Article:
The Bible has a lot to say about the dangers of being rich and the pursuit of wealth. It also teaches followers of God to manage their resources well. One writer, James, reminded his audience that the poor person should rejoice in his wealth and that the rich person should delight in his poverty. The text reads “humiliation” but the concept is that the rich will become poor and the poor will become rich. At first glance, a statement like that seems misplaced. In Christ’s Kingdom, things are different. The Christian is called to maintain a different attitude than the surrounding culture about the accumulation and spending of wealth. Believers must acknowledge that everything they have comes from God and maintain both a grateful and humble attitude.
James emphasized these themes as early as the first chapter of his letter.
“Let the brother of humble circumstances boast in his exaltation, but let the rich boast in his humiliation because he will pass away like a flower of the field. For the sun rises and, together with the scorching wind, dries up the grass; its flower falls off, and its beautiful appearance perishes. In the same way, the rich person will wither away while pursuing his activities.” James 1:9-11 CSB
James was a brilliant writer though his thoughts often appeared random. The original audience would have listened to the entire letter at once, making it easier for them to understand the content. Christian living was an important subject for James who wrote to believers who lived as refugees. His point was that Christian resident aliens who accumulate wealth must not allow material gain to contribute to pride. Followers of Jesus are called to be humble and content whether they have much or little. Possessions are enjoyable while we have them but they will not last. I’m getting ahead of myself though. We cannot look at every verse that mentions riches or poverty but the following passages support James’ argument.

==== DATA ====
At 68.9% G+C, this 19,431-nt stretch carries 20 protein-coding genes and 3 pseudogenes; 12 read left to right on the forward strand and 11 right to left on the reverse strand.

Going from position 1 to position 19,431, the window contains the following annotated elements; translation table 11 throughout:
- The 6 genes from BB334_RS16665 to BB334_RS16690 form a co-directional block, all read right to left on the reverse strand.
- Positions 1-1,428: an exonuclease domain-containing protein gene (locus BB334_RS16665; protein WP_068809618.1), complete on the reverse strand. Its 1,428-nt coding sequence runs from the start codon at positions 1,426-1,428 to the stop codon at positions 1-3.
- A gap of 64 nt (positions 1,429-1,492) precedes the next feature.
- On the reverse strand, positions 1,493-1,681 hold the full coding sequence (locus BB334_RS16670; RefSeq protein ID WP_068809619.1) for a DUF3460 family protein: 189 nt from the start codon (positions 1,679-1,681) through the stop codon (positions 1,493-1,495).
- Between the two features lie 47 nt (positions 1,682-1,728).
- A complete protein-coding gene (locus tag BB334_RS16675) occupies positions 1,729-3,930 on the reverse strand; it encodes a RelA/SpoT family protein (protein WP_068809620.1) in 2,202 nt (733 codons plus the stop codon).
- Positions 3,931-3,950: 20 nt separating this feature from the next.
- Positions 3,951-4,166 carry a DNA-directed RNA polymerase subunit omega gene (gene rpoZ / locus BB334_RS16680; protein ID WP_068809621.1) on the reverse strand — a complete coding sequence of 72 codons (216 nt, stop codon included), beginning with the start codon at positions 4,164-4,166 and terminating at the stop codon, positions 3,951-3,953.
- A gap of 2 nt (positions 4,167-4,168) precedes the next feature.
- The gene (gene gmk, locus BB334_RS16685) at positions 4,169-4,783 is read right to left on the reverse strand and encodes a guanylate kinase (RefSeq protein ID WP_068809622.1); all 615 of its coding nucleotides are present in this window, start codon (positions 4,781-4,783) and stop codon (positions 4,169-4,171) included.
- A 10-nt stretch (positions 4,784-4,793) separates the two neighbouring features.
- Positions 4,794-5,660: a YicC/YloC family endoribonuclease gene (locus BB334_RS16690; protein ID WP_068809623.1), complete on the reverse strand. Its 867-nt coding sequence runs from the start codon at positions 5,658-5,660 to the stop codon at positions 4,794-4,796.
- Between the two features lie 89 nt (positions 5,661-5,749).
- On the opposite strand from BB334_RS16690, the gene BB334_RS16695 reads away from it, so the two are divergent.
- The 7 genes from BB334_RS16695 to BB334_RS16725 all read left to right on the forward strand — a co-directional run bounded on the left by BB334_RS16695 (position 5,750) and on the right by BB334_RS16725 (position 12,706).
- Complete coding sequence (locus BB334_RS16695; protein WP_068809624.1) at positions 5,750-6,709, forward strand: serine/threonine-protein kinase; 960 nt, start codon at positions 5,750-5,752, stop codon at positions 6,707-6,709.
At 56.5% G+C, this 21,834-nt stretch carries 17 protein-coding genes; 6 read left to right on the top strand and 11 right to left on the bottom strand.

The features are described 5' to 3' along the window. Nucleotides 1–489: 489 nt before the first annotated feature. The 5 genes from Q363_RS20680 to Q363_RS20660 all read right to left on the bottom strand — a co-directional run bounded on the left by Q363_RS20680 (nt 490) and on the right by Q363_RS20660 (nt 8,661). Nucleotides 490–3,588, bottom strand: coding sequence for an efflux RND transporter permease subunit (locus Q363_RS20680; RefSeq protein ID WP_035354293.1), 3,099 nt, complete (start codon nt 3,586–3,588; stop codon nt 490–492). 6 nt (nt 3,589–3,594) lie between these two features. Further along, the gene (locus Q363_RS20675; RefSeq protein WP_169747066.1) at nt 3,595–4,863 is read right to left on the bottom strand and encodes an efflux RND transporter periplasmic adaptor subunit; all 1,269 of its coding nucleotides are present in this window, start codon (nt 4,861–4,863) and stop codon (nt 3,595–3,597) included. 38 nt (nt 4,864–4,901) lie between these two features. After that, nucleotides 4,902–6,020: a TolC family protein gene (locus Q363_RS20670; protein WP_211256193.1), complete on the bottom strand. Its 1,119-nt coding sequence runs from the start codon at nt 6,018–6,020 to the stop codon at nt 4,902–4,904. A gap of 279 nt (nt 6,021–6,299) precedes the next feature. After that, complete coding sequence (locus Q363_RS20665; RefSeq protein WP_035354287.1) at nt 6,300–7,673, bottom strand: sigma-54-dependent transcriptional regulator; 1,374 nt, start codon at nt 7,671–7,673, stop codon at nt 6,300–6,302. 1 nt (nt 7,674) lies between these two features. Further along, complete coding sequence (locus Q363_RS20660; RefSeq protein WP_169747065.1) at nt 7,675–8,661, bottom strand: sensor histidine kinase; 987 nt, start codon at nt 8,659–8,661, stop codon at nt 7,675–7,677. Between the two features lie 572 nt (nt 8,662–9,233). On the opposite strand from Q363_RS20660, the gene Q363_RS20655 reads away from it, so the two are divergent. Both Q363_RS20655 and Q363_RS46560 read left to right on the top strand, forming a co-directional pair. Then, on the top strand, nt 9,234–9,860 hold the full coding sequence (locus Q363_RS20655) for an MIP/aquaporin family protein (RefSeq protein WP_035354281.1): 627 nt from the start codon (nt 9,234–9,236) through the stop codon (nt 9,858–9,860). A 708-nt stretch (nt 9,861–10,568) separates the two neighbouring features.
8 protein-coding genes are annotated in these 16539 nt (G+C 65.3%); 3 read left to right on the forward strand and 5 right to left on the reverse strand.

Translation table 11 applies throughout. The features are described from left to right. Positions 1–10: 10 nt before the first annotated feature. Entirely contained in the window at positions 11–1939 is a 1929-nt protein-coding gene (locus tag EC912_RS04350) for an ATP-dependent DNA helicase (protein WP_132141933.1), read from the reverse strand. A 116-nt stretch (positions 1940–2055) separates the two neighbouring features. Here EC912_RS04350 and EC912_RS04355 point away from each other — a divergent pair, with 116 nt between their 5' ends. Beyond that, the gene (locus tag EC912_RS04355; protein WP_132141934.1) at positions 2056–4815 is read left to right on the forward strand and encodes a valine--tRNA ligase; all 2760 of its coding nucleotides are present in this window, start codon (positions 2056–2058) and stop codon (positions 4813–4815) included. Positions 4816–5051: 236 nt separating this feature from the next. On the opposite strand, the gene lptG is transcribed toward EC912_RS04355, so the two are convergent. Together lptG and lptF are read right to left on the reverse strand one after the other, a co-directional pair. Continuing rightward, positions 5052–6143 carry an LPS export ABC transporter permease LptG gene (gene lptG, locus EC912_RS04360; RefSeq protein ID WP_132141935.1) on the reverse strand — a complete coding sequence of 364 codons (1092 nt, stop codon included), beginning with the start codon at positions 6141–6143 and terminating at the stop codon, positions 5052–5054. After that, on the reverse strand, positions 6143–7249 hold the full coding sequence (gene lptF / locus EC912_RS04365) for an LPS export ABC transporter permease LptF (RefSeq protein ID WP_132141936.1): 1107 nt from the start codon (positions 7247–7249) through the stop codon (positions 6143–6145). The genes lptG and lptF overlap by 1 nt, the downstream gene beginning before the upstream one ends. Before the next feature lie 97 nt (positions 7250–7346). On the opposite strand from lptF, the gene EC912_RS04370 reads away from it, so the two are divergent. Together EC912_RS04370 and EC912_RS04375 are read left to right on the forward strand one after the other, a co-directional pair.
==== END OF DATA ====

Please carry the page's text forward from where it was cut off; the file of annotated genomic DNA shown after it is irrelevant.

In Leviticus 19:15 God instructed the people to judge fairly whether the case involved a rich or poor person. God judges in fairness and so must his people. This passage connects to James 2 where the writer spoke against showing favoritism toward the rich.
Psalm 49 warns against trusting in riches. Verses 16-20 remind the reader that the rich person will not take anything with him to the grave. Death waits for everyone, whether rich or poor. From this Psalm, we learn that trusting God is more valuable than accumulating riches.
Two passages in Proverbs further establish our understanding of riches. Proverbs 22:2 expresses that one commonality of the rich and poor is that God created them both. Ones’ value is rooted in the truth that he is created by God, not in his riches or lack of them. In Proverbs 23:4, the writer emphatically stated, ” Don’t wear yourself out to get rich, because you know better”. (CSB) The all-consuming pursuit of wealth distracts a person from focusing on more important things.
Those Old Testament passages establish the foundation for understanding the New Testament teaching on the correct mindset of possessions. One noteworthy passage proceeds from Mary’s prayer following the announcement that she would give birth to Jesus. Luke 1:53 states, “He has satisfied the hungry with good things and sent the rich away empty.” (CSB) Jesus proclaimed, “Blessed are the poor in spirit for the kingdom of heaven is theirs.” (Matthew 5:3) A Christian should not pursue poverty but should acknowledge that his relationship with God is his highest treasure.